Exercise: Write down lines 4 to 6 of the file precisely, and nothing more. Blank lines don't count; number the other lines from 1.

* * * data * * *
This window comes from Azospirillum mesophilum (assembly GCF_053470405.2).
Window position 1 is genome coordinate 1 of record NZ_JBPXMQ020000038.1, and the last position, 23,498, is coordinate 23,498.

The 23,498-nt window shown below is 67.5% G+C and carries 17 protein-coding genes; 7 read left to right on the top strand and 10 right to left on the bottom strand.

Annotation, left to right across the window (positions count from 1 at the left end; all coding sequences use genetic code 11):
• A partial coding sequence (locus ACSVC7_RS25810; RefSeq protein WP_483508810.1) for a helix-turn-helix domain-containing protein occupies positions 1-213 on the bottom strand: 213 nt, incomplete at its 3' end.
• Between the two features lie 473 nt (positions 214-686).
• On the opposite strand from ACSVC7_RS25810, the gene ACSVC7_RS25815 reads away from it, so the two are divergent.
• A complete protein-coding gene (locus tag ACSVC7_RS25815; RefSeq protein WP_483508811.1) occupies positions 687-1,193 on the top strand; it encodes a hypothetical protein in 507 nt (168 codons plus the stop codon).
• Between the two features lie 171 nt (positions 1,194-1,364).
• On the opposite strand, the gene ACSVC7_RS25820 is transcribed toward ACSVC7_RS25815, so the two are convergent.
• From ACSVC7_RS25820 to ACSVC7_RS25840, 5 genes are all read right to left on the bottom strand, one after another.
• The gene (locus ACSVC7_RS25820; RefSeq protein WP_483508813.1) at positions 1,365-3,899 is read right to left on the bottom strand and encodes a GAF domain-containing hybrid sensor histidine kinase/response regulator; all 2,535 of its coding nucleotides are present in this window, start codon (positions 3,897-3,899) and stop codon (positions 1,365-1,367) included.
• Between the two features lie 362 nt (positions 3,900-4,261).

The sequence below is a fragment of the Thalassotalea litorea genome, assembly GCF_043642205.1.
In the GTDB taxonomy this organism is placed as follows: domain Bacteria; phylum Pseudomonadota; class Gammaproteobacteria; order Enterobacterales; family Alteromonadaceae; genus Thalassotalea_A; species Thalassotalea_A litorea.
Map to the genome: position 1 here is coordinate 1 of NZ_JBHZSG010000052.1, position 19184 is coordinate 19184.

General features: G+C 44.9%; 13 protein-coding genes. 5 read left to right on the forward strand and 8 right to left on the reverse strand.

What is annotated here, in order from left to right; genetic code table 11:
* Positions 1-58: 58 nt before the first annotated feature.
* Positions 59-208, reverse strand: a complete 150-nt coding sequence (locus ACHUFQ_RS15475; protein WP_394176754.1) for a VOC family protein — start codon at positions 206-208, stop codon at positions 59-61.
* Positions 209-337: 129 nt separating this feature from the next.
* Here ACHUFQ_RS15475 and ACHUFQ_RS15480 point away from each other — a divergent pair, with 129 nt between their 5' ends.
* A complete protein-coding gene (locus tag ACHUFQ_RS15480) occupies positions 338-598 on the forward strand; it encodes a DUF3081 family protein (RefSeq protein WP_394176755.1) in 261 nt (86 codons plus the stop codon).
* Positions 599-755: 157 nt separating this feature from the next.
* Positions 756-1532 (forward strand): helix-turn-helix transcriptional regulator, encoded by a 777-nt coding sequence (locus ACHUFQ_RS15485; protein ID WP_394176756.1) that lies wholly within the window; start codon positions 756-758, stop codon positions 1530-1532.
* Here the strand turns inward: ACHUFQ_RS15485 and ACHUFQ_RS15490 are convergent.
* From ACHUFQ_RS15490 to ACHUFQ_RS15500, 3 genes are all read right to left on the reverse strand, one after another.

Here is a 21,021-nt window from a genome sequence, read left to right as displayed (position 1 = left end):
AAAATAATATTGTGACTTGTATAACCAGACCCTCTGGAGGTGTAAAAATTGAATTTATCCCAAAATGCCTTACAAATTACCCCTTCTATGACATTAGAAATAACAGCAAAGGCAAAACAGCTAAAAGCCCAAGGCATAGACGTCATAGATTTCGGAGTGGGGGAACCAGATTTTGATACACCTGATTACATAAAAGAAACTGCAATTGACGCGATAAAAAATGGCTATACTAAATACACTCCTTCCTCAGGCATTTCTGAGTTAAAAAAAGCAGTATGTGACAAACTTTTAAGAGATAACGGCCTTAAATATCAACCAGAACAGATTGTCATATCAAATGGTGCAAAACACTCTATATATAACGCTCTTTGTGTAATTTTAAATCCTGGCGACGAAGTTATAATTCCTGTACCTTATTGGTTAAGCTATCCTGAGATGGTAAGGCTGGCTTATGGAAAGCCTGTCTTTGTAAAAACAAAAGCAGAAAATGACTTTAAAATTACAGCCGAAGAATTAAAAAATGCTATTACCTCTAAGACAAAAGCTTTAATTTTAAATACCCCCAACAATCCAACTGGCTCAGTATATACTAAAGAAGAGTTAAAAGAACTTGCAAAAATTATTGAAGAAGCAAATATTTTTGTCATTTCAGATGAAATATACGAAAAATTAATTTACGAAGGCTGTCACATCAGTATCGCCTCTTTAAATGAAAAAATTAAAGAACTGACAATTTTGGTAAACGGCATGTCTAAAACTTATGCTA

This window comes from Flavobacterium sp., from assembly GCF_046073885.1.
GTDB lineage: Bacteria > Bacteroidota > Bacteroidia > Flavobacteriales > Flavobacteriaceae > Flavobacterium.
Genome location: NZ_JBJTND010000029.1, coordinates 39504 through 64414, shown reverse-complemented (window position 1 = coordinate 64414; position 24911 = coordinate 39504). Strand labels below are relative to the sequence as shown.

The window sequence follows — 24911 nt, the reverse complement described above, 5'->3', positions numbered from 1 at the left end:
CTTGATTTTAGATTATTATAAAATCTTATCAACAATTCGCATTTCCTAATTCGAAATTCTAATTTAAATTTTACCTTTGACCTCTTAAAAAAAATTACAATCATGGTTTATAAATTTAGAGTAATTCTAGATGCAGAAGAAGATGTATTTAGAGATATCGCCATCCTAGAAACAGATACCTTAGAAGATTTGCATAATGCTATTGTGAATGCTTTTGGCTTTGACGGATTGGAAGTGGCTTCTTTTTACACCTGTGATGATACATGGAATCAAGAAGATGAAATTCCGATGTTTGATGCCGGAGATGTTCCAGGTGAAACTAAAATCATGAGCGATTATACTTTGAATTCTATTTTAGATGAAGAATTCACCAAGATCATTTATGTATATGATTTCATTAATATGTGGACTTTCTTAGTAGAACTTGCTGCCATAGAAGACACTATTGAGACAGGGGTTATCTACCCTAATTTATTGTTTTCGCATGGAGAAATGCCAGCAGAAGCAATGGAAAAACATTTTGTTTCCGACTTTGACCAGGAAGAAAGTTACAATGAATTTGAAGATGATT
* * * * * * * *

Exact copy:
Annotation, left to right across the window (positions count from 1 at the left end; all coding sequences use genetic code 11):
• A partial coding sequence (locus ACSVC7_RS25810; RefSeq protein WP_483508810.1) for a helix-turn-helix domain-containing protein occupies positions 1-213 on the bottom strand: 213 nt, incomplete at its 3' end.
• Between the two features lie 473 nt (positions 214-686).